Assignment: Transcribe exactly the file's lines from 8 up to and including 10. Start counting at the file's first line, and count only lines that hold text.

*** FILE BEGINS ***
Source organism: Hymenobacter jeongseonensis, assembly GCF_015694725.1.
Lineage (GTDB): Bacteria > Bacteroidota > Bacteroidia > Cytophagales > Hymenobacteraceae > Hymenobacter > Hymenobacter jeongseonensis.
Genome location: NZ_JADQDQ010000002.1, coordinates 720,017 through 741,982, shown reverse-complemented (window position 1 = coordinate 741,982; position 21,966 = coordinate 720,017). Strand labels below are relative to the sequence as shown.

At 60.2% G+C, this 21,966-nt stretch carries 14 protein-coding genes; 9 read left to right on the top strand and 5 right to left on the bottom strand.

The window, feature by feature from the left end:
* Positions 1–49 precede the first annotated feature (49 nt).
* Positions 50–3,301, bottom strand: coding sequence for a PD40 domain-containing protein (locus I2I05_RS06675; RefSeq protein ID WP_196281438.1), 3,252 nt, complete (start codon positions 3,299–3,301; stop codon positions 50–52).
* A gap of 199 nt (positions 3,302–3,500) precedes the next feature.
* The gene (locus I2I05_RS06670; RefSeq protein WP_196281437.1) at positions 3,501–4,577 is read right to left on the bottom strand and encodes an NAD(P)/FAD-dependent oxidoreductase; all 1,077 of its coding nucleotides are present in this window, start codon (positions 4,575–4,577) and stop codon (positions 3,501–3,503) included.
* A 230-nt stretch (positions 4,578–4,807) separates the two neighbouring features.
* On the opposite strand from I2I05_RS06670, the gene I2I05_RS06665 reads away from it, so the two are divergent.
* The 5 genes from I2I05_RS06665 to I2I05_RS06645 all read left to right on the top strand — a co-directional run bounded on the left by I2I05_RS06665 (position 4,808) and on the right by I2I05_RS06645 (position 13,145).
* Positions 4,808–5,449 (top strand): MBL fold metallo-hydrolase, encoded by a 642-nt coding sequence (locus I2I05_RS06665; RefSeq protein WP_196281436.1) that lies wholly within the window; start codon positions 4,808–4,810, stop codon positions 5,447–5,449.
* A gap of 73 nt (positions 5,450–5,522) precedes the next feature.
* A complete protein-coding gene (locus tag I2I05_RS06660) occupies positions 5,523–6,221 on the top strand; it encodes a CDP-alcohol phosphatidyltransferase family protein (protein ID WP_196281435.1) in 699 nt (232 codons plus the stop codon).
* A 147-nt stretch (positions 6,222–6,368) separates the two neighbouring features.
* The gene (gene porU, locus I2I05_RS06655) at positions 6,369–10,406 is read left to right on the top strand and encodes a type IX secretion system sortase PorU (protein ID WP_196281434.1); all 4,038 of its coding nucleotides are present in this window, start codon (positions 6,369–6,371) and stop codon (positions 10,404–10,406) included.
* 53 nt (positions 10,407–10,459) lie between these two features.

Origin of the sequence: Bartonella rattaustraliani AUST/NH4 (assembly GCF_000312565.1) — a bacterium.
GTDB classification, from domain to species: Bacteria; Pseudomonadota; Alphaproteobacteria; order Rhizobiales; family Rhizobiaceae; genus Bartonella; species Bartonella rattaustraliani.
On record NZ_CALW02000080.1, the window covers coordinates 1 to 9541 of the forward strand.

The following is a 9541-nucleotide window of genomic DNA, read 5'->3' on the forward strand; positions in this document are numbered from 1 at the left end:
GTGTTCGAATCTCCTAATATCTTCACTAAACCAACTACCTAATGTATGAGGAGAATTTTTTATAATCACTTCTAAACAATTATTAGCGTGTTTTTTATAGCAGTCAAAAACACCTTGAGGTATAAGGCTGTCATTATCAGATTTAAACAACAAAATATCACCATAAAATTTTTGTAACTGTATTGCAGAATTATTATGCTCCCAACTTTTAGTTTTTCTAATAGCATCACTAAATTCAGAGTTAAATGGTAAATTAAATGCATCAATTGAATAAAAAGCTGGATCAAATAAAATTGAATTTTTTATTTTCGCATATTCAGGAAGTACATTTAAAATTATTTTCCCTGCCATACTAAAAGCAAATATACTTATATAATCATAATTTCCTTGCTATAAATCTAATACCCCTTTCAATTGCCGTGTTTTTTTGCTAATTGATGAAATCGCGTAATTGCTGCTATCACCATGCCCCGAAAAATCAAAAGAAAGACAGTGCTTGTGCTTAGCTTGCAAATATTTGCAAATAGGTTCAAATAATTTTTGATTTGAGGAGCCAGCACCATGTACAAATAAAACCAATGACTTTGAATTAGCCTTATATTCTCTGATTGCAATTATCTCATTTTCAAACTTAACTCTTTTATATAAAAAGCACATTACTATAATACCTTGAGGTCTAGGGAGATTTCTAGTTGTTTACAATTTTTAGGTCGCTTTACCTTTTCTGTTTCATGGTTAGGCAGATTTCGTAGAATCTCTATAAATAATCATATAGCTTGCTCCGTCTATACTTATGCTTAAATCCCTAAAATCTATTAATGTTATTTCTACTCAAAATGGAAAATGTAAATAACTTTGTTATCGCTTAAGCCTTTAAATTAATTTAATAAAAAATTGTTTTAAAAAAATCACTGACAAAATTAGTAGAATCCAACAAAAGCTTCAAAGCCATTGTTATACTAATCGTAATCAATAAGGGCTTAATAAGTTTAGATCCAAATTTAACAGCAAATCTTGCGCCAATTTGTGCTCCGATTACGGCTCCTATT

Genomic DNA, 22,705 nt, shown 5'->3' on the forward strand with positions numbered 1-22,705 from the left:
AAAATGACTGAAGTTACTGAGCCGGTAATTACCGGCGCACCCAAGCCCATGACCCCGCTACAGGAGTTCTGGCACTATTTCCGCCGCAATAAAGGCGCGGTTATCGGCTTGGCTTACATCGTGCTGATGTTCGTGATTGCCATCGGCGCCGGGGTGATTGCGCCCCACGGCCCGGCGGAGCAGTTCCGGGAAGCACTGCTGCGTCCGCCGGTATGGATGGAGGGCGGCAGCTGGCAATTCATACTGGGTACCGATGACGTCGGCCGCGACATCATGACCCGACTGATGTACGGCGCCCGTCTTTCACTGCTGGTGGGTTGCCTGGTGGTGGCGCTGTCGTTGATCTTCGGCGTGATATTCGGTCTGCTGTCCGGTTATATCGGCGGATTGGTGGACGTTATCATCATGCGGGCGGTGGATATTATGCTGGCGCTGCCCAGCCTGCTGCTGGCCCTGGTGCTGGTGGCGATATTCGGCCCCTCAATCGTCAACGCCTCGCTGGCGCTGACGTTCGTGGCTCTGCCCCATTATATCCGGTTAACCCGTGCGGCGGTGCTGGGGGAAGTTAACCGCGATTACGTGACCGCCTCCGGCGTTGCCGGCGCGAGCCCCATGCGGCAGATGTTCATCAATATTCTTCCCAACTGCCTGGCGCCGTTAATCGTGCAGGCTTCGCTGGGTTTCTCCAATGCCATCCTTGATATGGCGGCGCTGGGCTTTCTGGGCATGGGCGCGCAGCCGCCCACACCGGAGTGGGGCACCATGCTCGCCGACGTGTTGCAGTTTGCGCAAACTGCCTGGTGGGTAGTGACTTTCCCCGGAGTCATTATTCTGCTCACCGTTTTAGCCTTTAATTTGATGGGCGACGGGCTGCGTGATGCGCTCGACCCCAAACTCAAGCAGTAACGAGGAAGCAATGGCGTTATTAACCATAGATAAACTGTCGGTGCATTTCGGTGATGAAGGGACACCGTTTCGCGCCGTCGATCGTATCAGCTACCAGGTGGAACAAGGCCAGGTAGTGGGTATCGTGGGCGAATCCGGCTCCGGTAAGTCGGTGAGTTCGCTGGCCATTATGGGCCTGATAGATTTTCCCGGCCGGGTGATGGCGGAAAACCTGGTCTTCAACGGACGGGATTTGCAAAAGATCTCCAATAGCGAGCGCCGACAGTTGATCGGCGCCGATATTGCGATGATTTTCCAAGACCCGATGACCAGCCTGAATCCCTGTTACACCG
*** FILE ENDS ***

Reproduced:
* A gap of 199 nt (positions 3,302–3,500) precedes the next feature.
* The gene (locus I2I05_RS06670; RefSeq protein WP_196281437.1) at positions 3,501–4,577 is read right to left on the bottom strand and encodes an NAD(P)/FAD-dependent oxidoreductase; all 1,077 of its coding nucleotides are present in this window, start codon (positions 4,575–4,577) and stop codon (positions 3,501–3,503) included.
* A 230-nt stretch (positions 4,578–4,807) separates the two neighbouring features.